Religions: Protestant 56%, Roman Catholic 28%, Jewish 2%, other 4%, none 10% (1989)
Languages: English, Spanish (spoken by a sizable minority)
Literacy:
definition: age 15 and over can read and write
total population: 97%
male: 97%
female: 97% (1979 est.)

United States Economy

Economy – overview: The United States has the largest and most technologically powerful economy in the world, with a per capita GDP of $36,300. In this market-oriented economy, private individuals and business firms make most of the decisions, and government buys needed goods and services predominantly in the private marketplace. US business firms enjoy considerably greater flexibility than their counterparts in Western Europe and Japan in decisions to expand capital plant, lay off surplus workers, and develop new products. At the same time, they face higher barriers to entry in their rivals’ home markets than the barriers to entry of foreign firms in US markets. US firms are at or near the forefront in technological advances, especially in computers and in medical, aerospace, and military equipment, although their advantage has narrowed since the end of World War II. The onrush of technology largely explains the gradual development of a “two-tier labor market” in which those at the bottom lack the education and the professional/technical skills of those at the top and, more and more, fail to get comparable pay raises, health insurance coverage, and other benefits. Since 1975, practically all the gains in household income have gone to the top 20% of households. The years 1994-2000 witnessed solid increases in real output, low inflation rates, and a drop in unemployment to below 5%. The year 2001 witnessed the end of the boom psychology and performance, with output increasing only 0.3% and unemployment and business failures rising substantially. The response to the terrorist attacks of September 11 showed the remarkable resilience of the economy. Moderate recovery is expected in 2002, with the GDP growth rate rising to 2.5% or more. A major short-term problem in first half 2002 was a sharp decline in the stock market, fueled in part by the exposure of dubious accounting practices in some major corporations. Long-term problems include inadequate investment in economic infrastructure, rapidly rising medical and pension costs of an aging population, sizable trade deficits, and stagnation of family income in the lower economic groups.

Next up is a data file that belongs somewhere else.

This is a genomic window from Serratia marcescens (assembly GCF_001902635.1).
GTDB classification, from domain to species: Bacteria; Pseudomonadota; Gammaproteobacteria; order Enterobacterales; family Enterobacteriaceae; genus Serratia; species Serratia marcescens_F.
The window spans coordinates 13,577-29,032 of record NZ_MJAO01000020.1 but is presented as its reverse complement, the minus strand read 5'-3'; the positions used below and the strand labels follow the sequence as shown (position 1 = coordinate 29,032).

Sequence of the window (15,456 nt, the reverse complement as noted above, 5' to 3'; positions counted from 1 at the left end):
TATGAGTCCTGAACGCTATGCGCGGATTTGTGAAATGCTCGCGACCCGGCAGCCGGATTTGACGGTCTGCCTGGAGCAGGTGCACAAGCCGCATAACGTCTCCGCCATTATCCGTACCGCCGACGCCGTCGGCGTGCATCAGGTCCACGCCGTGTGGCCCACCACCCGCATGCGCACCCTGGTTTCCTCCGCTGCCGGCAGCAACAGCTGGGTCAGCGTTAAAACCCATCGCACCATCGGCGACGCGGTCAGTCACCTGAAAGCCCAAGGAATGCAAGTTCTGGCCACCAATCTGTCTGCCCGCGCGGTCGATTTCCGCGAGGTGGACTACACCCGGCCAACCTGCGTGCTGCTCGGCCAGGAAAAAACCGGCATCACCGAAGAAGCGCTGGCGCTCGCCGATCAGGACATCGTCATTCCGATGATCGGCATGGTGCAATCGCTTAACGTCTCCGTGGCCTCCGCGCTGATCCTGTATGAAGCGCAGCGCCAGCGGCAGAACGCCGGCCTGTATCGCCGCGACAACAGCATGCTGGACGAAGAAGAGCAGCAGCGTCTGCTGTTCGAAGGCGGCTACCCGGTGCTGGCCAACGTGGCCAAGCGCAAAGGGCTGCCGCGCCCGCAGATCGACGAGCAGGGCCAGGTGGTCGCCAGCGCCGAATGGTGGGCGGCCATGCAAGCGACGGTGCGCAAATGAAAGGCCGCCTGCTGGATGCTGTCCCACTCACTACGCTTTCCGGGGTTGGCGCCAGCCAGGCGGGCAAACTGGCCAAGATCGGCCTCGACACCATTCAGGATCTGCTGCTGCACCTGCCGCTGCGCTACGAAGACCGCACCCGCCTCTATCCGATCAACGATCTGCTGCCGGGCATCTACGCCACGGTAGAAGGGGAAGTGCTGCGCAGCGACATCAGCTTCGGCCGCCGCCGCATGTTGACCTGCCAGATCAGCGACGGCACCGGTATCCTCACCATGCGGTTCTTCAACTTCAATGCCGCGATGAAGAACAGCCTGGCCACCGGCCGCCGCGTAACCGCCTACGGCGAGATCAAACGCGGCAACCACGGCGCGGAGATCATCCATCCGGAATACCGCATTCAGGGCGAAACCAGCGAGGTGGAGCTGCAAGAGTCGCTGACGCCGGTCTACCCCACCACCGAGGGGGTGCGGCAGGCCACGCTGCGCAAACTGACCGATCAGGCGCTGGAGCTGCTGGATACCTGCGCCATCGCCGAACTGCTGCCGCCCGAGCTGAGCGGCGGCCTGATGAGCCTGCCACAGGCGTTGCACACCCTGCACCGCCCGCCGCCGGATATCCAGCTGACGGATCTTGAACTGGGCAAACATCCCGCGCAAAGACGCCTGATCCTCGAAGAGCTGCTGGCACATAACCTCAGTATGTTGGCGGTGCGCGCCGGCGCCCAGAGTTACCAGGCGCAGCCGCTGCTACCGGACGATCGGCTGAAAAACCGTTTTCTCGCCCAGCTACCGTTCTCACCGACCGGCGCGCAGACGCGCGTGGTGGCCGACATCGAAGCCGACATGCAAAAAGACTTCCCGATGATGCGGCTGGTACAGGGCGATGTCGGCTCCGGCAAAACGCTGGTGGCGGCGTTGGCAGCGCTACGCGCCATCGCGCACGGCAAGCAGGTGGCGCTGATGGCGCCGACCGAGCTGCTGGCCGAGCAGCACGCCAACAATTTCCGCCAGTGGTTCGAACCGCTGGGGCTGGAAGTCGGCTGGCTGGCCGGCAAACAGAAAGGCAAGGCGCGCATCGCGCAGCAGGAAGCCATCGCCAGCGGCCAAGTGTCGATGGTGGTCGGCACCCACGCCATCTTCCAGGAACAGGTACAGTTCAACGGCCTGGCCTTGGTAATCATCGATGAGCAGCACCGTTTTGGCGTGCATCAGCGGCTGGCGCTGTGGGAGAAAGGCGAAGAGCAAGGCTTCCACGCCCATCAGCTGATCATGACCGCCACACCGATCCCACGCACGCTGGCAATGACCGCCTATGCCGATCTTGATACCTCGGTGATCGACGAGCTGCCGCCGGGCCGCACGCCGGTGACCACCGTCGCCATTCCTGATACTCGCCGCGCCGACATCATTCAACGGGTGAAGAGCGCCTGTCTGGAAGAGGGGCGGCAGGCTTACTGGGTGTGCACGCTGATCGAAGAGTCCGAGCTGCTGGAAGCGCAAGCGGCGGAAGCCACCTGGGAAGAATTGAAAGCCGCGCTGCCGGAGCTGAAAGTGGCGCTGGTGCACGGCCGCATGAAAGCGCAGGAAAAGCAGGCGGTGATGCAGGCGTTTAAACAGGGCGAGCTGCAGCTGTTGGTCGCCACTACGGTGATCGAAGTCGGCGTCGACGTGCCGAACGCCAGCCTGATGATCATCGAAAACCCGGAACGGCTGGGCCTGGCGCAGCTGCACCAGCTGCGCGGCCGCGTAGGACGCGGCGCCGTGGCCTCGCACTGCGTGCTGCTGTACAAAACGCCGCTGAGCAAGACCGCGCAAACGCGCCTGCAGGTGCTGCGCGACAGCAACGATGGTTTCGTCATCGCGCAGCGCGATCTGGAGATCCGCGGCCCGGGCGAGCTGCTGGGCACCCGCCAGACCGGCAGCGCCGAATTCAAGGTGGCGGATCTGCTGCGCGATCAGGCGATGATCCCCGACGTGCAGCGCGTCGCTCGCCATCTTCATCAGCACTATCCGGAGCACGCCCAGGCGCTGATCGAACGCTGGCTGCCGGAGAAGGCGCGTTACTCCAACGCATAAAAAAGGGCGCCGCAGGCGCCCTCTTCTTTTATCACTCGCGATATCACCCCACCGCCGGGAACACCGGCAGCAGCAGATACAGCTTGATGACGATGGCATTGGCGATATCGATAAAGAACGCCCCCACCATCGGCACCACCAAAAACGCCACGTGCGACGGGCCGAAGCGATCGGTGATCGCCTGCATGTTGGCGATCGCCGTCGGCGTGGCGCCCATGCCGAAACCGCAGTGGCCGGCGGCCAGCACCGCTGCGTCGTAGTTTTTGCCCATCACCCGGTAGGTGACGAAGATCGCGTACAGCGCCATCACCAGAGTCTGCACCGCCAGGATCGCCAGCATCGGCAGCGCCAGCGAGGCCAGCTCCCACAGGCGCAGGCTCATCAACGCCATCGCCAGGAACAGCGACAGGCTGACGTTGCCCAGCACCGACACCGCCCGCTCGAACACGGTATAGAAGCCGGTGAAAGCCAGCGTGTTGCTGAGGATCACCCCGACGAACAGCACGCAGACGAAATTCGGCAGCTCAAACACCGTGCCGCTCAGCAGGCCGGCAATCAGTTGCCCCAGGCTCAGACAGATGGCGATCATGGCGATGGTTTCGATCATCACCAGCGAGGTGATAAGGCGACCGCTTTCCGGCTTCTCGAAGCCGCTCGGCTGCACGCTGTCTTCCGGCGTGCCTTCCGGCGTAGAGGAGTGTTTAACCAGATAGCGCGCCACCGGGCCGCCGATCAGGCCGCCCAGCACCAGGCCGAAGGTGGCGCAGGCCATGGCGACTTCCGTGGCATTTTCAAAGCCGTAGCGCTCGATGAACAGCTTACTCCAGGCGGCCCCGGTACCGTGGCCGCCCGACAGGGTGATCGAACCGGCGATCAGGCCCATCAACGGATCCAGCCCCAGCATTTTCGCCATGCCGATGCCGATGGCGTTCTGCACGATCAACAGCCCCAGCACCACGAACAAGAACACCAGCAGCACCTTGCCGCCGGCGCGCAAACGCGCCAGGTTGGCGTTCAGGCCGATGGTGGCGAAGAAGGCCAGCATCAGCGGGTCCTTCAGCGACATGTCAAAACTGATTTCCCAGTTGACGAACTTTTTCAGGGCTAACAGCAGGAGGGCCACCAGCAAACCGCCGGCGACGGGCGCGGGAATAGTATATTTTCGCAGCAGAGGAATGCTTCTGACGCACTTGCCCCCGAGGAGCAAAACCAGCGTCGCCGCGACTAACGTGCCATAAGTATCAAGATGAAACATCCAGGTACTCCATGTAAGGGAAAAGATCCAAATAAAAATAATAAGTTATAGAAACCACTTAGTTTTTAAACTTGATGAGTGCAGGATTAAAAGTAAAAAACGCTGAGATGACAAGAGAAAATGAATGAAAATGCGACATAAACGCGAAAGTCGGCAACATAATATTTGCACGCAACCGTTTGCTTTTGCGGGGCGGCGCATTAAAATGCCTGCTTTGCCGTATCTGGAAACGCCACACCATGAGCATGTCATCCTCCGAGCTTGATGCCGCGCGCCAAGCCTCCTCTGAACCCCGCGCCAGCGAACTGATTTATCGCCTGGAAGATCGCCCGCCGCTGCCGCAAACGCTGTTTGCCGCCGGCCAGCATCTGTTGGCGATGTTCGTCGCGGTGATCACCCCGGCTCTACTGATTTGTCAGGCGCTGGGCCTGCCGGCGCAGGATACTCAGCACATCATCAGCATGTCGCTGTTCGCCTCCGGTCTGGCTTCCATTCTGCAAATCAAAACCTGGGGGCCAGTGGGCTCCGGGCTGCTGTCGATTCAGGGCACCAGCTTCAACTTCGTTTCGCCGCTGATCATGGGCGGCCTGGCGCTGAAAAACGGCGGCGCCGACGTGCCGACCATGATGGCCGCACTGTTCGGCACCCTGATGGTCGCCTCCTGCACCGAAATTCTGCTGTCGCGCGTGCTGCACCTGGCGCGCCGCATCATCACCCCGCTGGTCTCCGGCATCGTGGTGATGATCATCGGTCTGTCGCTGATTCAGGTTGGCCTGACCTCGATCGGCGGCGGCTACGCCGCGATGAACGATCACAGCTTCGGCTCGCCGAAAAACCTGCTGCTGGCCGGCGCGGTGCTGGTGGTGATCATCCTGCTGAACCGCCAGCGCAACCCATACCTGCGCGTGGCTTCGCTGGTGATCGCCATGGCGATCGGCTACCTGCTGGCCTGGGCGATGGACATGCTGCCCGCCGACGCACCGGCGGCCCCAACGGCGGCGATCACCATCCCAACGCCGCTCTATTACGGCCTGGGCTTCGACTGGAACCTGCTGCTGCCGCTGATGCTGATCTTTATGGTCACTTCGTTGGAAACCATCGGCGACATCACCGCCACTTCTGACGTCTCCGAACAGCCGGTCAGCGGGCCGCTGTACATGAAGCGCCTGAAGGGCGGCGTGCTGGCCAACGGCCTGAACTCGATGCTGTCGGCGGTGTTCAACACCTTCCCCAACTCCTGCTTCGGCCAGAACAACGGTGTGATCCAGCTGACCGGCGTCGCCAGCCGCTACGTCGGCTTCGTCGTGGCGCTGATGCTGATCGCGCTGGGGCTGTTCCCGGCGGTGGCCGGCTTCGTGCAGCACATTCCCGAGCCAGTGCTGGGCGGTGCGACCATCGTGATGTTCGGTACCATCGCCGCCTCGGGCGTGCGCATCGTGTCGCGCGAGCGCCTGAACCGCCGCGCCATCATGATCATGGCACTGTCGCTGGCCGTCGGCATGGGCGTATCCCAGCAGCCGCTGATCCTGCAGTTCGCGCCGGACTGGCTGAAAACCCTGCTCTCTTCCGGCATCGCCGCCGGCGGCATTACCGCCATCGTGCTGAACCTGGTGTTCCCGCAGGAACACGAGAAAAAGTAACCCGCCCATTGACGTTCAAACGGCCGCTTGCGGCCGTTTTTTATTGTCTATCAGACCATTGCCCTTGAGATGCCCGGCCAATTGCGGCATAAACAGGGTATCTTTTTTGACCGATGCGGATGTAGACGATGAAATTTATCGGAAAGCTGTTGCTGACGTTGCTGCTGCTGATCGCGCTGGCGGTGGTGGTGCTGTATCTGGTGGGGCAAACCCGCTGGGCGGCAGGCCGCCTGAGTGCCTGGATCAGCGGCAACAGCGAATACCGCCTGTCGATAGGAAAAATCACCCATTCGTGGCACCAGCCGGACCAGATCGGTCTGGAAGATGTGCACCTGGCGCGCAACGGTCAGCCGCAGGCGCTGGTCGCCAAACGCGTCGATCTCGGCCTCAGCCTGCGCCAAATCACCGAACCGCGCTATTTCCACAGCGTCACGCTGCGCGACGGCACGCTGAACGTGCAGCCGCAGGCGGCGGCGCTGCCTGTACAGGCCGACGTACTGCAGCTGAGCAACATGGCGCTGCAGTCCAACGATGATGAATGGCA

GDP: purchasing power parity – $10.082 trillion (2001 est.)
GDP – real growth rate: 4.1% (1999 est.), 5% (2000 est.), 0.3% (2001 est.)
GDP – per capita: purchasing power parity – $36,300 (2001 est.)
GDP – composition by sector:
agriculture: 2%
industry: 18%
services: 80% (2001)
Population below poverty line: 12.7% (1999 est.)
Household income or consumption by percentage share:
lowest 10%: 1.8%
highest 10%: 30.5% (1997)
Inflation rate (consumer prices): 2.2% (1999), 3.4% (2000), 2.8% (2001)
Labor force: 141.8 million (includes unemployed) (2001)
Labor force – by occupation: managerial and professional 31%, technical, sales and administrative support 28.9%, services 13.6%, manufacturing, mining, transportation, and crafts 24.1%, farming, forestry, and fishing 2.4% (2001)
note: figures exclude the unemployed
Unemployment rate: 4.2% (1999), 4% (2000), 5% (2001)
Budget:
revenues: $1.828 trillion
expenditures: $1.703 trillion (1999)
Industries: leading industrial power in the world, highly diversified and technologically advanced; petroleum, steel, motor vehicles, aerospace, telecommunications, chemicals, electronics, food processing, consumer goods, lumber, mining
Industrial production growth rate: 5.6% (2000 est.), -3.7% (2001 est.)
Electricity – production: 3,799.944 billion kWh (2000)
Electricity – production by source:
fossil fuel:  70.76%
hydro:  7.19%
nuclear:  19.84%
other:  2.21% (2000)
Electricity – consumption: 3.45 trillion kWh (1999), 3.613 trillion kWh (2000)
Electricity – exports: 14.829 billion kWh (2000)
Electricity – imports: 48.879 billion kWh (2000)
Agriculture – products: wheat, other grains, corn, fruits, vegetables, cotton; beef, pork, poultry, dairy products; forest products; fish
Exports: $776 billion (f.o.b., 2000 est.), $723 billion (f.o.b., 2001 est.)
Exports – commodities: capital goods, automobiles, industrial supplies and raw materials, consumer goods, agricultural products
Exports – partners: Canada 22.4%, Mexico 13.9%, Japan 7.9%, UK 5.6%, Germany 4.1%, France, Netherlands (2001)
Imports: $1.223 trillion (f.o.b., 2000 est.), $1.148 trillion (f.o.b., 2001 est.)
Imports – commodities: crude oil and refined petroleum products, machinery, automobiles, consumer goods, industrial raw materials, food and beverages
Imports – partners: Canada 19%, Mexico 11.5%, Japan 11.1%, China 8.9%, Germany 5.2%, UK, Taiwan (2001)
Debt – external: $862 billion (1995 est.)
Economic aid – donor: ODA, $6.9 billion (1997)
Currency: 1 United States dollar (US$) = 100 cents

Map of the United States